Mental health issues including drug abuse and suicide are known to be long-term consequences of child abuse [1A]. Non-Suicidal Self-Injury (NSSI), more commonly known as cutting, is another [1B][4A].
NSSI is defined as the deliberate damaging of the surface of the skin – whether by scratching, cutting, piercing, or burning – but without suicidal intent [1C][2A].
“After I’d seen the blood, it was like a release of anger or some sort of release. I can’t really explain the feeling, but it was just a release.”
According to the Mayo Clinic, this type of self-harm is a maladaptive means of coping with profound emotional pain, anger, or frustration [2B].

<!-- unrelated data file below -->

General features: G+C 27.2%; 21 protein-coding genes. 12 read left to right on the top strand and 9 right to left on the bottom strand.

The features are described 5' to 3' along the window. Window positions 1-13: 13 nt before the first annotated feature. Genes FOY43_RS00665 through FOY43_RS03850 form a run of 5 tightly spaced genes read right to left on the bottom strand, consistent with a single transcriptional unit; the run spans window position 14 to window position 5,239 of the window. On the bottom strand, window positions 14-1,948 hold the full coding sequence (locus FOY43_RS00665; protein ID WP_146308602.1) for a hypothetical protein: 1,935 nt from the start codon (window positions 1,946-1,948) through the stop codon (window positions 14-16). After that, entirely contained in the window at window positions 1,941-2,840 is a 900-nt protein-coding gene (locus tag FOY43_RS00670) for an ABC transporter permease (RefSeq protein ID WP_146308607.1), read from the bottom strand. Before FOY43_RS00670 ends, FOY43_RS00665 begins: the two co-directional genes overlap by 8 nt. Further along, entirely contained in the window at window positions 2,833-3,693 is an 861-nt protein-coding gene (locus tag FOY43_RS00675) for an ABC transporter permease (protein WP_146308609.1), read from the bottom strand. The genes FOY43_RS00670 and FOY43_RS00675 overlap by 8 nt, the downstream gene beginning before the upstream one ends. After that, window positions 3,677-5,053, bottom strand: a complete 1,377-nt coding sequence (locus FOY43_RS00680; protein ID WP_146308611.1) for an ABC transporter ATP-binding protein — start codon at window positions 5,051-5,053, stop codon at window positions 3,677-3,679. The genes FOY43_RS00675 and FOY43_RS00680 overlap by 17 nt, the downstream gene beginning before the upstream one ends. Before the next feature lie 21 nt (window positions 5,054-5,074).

Cutting (in whatever form) acts to distract from internal turmoil; restore a sense of control (at least over the body, if not the underlying situation); inflict punishment; and communicate distress to the world [2C].
Though cutting may bring temporary relief, calm is generally followed by guilt and shame [2D][7A]. Soon enough, the troubling emotions return. More-serious (even fatal) harm can follow.
Studies have shown cutting to be extremely common among adolescents. Over 20% of adolescents are now thought to self-harm at some point [7B]. Approximately 18% continue into adulthood [1D]. This does not make the practice benign. Continue reading